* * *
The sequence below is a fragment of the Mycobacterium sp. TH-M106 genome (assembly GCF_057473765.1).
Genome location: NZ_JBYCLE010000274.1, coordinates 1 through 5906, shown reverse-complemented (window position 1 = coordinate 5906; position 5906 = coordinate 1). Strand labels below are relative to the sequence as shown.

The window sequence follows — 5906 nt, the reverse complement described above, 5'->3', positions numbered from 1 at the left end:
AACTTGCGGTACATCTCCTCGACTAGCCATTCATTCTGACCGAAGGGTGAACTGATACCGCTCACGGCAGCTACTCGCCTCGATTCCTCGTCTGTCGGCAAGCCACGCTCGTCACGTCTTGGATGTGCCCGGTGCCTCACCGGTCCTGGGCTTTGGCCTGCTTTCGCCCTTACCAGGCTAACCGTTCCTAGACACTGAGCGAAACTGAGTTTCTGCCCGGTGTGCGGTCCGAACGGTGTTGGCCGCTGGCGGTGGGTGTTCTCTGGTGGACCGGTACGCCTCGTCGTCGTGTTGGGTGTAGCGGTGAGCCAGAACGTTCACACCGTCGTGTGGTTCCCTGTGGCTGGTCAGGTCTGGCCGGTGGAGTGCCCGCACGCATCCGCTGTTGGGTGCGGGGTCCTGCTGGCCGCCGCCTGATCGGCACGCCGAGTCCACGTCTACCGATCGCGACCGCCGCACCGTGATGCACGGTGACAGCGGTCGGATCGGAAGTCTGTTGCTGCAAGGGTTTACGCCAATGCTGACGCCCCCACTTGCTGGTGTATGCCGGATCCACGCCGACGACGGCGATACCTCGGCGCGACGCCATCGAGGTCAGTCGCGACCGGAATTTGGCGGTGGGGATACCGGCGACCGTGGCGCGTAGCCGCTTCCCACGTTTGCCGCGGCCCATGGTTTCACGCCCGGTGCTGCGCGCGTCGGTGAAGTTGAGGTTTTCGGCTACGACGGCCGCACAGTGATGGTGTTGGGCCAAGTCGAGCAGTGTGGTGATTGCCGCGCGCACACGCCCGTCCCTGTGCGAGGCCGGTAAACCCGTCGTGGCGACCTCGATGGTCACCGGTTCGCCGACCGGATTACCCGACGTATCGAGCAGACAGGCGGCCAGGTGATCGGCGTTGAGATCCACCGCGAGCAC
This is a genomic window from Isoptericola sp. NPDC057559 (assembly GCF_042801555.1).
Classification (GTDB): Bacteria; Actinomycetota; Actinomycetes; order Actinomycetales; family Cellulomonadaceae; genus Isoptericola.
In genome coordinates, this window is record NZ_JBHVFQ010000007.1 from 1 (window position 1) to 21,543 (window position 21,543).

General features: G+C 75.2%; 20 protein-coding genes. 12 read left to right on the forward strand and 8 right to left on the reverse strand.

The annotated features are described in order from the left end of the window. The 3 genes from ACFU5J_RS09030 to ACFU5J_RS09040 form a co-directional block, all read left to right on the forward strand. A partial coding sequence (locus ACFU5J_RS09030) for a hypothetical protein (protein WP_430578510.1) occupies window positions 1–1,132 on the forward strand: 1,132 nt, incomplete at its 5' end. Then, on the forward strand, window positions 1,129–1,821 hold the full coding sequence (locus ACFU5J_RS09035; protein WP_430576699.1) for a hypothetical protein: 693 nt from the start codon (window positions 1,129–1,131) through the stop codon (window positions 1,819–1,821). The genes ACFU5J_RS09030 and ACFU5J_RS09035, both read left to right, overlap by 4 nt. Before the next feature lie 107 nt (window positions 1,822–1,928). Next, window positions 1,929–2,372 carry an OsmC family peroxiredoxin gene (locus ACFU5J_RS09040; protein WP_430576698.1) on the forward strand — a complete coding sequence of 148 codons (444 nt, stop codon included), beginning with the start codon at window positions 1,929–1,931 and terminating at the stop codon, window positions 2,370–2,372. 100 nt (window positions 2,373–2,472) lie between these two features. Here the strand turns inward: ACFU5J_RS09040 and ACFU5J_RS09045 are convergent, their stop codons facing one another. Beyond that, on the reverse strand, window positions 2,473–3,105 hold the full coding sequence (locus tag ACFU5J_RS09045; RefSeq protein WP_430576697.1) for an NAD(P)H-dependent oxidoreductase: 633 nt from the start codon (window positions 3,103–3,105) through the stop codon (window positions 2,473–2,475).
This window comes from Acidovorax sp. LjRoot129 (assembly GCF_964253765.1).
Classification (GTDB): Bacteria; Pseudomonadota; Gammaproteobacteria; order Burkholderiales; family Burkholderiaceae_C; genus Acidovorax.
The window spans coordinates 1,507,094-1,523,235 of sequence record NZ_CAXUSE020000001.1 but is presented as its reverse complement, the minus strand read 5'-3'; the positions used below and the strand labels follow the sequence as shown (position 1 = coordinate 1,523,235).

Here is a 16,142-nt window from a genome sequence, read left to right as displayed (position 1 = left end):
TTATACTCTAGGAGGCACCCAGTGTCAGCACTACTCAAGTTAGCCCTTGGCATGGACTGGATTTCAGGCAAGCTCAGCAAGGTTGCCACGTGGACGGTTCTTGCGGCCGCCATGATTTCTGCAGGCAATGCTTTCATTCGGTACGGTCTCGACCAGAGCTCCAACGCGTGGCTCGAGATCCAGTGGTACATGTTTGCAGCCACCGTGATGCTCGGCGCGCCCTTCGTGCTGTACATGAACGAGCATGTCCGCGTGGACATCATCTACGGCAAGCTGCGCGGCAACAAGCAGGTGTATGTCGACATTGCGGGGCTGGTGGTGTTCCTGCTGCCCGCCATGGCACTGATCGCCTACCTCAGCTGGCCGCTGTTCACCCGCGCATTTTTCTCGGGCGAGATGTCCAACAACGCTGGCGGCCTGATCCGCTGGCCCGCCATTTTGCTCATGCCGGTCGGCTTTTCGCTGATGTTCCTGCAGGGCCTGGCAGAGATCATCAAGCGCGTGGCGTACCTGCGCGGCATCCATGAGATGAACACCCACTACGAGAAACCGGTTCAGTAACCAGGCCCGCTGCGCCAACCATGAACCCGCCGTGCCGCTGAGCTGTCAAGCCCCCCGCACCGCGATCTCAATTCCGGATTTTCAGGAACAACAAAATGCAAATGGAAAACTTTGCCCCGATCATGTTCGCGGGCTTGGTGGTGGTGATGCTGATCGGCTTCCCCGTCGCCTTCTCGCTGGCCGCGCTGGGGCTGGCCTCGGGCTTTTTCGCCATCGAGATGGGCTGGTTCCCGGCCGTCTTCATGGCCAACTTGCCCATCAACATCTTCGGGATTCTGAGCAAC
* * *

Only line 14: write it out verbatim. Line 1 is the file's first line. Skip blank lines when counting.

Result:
TTATACTCTAGGAGGCACCCAGTGTCAGCACTACTCAAGTTAGCCCTTGGCATGGACTGGATTTCAGGCAAGCTCAGCAAGGTTGCCACGTGGACGGTTCTTGCGGCCGCCATGATTTCTGCAGGCAATGCTTTCATTCGGTACGGTCTCGACCAGAGCTCCAACGCGTGGCTCGAGATCCAGTGGTACATGTTTGCAGCCACCGTGATGCTCGGCGCGCCCTTCGTGCTGTACATGAACGAGCATGTCCGCGTGGACATCATCTACGGCAAGCTGCGCGGCAACAAGCAGGTGTATGTCGACATTGCGGGGCTGGTGGTGTTCCTGCTGCCCGCCATGGCACTGATCGCCTACCTCAGCTGGCCGCTGTTCACCCGCGCATTTTTCTCGGGCGAGATGTCCAACAACGCTGGCGGCCTGATCCGCTGGCCCGCCATTTTGCTCATGCCGGTCGGCTTTTCGCTGATGTTCCTGCAGGGCCTGGCAGAGATCATCAAGCGCGTGGCGTACCTGCGCGGCATCCATGAGATGAACACCCACTACGAGAAACCGGTTCAGTAACCAGGCCCGCTGCGCCAACCATGAACCCGCCGTGCCGCTGAGCTGTCAAGCCCCCCGCACCGCGATCTCAATTCCGGATTTTCAGGAACAACAAAATGCAAATGGAAAACTTTGCCCCGATCATGTTCGCGGGCTTGGTGGTGGTGATGCTGATCGGCTTCCCCGTCGCCTTCTCGCTGGCCGCGCTGGGGCTGGCCTCGGGCTTTTTCGCCATCGAGATGGGCTGGTTCCCGGCCGTCTTCATGGCCAACTTGCCCATCAACATCTTCGGGATTCTGAGCAAC